Bid Specs--A Better Way

Over the last three posts, I’ve detailed what I think is wrong with the Bid Spec process. It’s too broad, too specific, it’s bad for integrators, and it’s bad for churches. Ultimately, no one really wins in a job like that. I believe that most integrators want to develop a partnership with their clients. In a partnership, everyone does their part and everyone wins. Those are the systems we come away from saying, “Wow…that’s a great AVL installation!” 

Win-Win Partnership

One of my pet peeves of the Church is that some inside the Church seem to feel that because it’s, “All for Jesus…” that they should get stuff for free, or at least heavily discounted. I know builders, electricians, plumbers, etc. who won’t work for churches any more because they were constantly beat up over their fees. My brothers, this should not be. Even when I was a TD on church staff I saw this, and I campaigned against it. I told our pastors, “When you stop taking a salary, then you can tell the contractors they have to cut their rate.” 

All companies, even those that serve the Church, are in business to make money. They have to in order to stay in business. And believe me…you want your integrator to stay in business! We can probably all recount stories of integrators who worked for cheap or free because it was for the Church, then went out of business leaving all those churches with no support. 

A good win-win partnership means the church gets a system that is designed properly for them and will accomplish their goals and the integrator gets paid fairly for, without having to work 20 hour days to get it done. 

And don’t play the game of, “If you give me a killer deal on this project, there will be plenty more after this to make it up on,” all the while planning on moving on to the next integrator when this project is done. 

Choose Based on Compatibility

There are a lot of good integrators our there, and each has a slightly different personality. Not every integrator is the best choice for every church. I often tell TDs that when choosing an integrator, pick someone you won’t mind hanging out with for a few months, because you’re going to spend a lot of time together. You should meet the person who will actually be running your project and make sure he gets what you’re trying to do. 

If you are a more traditional church, it may not be the best idea to pick an integrator known for creating big, loud, modern concert-like systems. Sure, that company can do a simple, traditional system, but it’s not in their wheelhouse. The reverse is also true. Some companies do biggest and best. And if that’s what you need, go for it. But others excel in delivering a great system at an excellent value and that might be more in line with your church. Make sure the two philosophies align.

Create Transparency

The best partnerships are based on transparency and trust. Neither party is holding back and secretly trying to win at the expense of the other. As a church, don’t bring in an integrator with the idea of a project being one way, then withhold information or switch it up after they’ve signed the agreement. 

Make sure everyone that is going to have a say in the system is in the room when decisions are made. I’ve seen churches completely exclude the TD from an AVL renovation, and when the system is done, the TD has nothing good to say about the process or the integrator. This is inexplicable to me, though I’ve heard some pastors claim their TD “only wants to spend money.” This is a shortsighted approach.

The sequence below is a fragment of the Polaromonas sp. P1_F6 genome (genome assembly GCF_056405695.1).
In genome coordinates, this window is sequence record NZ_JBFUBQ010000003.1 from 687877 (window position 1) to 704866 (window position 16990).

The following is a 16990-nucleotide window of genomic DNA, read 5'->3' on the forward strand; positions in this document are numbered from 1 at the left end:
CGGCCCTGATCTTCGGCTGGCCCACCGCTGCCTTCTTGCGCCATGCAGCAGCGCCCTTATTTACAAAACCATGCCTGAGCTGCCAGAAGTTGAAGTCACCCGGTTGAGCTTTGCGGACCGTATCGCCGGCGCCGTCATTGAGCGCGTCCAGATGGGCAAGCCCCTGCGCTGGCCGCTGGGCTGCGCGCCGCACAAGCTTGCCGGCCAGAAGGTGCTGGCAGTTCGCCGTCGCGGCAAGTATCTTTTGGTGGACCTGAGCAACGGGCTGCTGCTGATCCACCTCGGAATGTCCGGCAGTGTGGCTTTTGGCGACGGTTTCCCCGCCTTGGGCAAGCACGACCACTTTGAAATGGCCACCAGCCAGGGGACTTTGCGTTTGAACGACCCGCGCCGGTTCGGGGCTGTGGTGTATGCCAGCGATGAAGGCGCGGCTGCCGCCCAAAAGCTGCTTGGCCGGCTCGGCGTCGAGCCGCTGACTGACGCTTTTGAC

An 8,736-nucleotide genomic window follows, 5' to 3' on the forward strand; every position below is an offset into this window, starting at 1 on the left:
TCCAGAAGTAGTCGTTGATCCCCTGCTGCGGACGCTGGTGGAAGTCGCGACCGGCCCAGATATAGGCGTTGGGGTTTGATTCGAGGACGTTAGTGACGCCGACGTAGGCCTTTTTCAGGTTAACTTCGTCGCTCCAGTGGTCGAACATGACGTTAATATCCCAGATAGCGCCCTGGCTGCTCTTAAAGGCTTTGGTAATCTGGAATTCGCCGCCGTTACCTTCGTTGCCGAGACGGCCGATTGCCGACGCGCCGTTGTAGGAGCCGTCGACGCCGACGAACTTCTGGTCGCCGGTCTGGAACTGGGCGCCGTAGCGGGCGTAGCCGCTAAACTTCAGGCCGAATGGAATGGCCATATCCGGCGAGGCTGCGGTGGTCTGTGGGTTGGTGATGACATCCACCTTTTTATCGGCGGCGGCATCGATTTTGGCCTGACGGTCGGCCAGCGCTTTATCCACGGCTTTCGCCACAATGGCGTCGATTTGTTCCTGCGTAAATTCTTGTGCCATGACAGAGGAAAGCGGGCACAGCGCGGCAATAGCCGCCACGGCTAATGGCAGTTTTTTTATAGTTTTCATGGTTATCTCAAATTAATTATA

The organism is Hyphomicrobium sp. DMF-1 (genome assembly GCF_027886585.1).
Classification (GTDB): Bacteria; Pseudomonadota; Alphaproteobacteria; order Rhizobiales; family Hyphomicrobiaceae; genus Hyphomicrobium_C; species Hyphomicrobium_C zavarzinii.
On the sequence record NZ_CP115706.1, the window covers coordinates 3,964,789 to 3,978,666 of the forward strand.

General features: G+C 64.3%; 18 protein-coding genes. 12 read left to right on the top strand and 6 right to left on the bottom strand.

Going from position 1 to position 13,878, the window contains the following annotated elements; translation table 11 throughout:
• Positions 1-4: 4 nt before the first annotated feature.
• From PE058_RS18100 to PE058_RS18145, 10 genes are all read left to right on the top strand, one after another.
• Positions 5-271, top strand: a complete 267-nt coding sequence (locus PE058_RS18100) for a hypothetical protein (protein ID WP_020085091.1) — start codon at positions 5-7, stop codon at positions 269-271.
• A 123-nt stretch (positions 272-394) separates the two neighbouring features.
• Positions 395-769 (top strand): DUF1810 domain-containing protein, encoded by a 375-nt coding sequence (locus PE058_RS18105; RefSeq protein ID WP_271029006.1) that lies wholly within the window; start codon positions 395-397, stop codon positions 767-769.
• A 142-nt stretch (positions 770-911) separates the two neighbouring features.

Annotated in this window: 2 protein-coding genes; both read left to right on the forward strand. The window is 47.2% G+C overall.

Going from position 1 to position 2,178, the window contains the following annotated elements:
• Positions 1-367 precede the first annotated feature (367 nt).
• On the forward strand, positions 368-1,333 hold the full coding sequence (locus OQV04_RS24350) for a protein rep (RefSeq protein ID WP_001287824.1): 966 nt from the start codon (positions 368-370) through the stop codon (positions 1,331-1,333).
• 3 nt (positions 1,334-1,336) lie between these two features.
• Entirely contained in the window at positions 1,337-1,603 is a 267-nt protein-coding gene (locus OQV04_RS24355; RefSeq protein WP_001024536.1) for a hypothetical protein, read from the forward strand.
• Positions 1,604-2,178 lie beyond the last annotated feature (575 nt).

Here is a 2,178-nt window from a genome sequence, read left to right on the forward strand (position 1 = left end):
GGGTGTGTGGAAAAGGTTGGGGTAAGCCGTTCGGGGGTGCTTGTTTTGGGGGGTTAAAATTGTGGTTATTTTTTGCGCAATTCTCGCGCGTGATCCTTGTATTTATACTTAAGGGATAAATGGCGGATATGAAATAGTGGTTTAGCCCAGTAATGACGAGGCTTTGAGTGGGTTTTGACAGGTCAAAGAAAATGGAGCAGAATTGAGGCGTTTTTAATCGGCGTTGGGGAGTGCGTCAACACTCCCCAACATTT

The integrator should show you what you’re paying for things, as well. However, be careful about trying to whittle down every line item price to the lowest cost you can find on the internet. There will always be someone willing to sell any particular item for less than your integrator. But are they going to be sure it’s the right product for you, install it and support it? Probably not. Support after the sale costs money, don’t put your support system out of business. 

The Better Way

Ultimately, if I were choosing an integrator for a project (something I’ve done as a TD many times), I would do it based on relationships. If you’re new to the market, get some recommendations from similar churches who had successful projects. Talk to friends and find out who they like. Then interview 2-3 of the top recommended companies for you. You may need to pay their travel expenses to come out and see you for a day or two. Choose the company that gets you and that you like talking with, then go all-in with them. After the design agreement has been signed, they can begin working up the details for your project. 

A good integrator will be able to give you ballpark pricing and design ideas beforehand so you know where you’re starting, but don’t expect a fully fleshed out design document until you’ve agreed to pay for it. 

Well, there you go. My thoughts on how to best choose an integrator for you project. Having been on both sides of the fence, I’m confident this is in fact, the best way. Choose wisely!

CTA Review: QSC TouchMix 16, Pt. 2

Last time, we started looking at the QSC TouchMix 16 digital mixer. It’s an interesting concept; a powerful mixer in a small package with no physical faders. It relies on a touch screen—and a not very good one at that—for fader control. While I didn’t love that part, there is a lot I like. Well, except for the non-recallable head amp controls. 

Why, Oh Why?

Instead of encoders, we find analog controls that sit in two rows below the two rows of mic inputs. They are not hard to use, but making them recallable would have been nice. I know manufacturers have to cut costs somewhere to keep the price point competitive, but I really wish we could do recallable head amps on all digital mixers these days. 

Sensible Controls

A series of buttons allow the user to access the mixers deep feature set quickly. Below the phantom power and mixer power buttons are five easy-to-activate rectangle buttons labeled Wizard, Info, FX Mute, FX Master and Mute Groups. The Wizard button helps inexperienced users set gain and route channels to effects. Info is basically a help menu and is pretty good. FX Mute is a nice touch, as it kills all the effects in a single button press that is always on the surface. FX Master takes you right to the FX Master page—shocking, I know. Mute groups brings up a set of on-screen buttons for the 8 mute groups. Below those buttons are the Phones, Talk and Monitor buttons. Phones and Monitor bring up an on-screen volume indication for those two outputs. Talk does exactly what you would expect it to. That’s a common theme on this mixer; it’s laid out well and acts the way you’d expect it to. Even novice users should have no trouble getting up and running quickly. I like user interfaces that are intuitive and make sense, and this section of the TouchMix is good in that regard.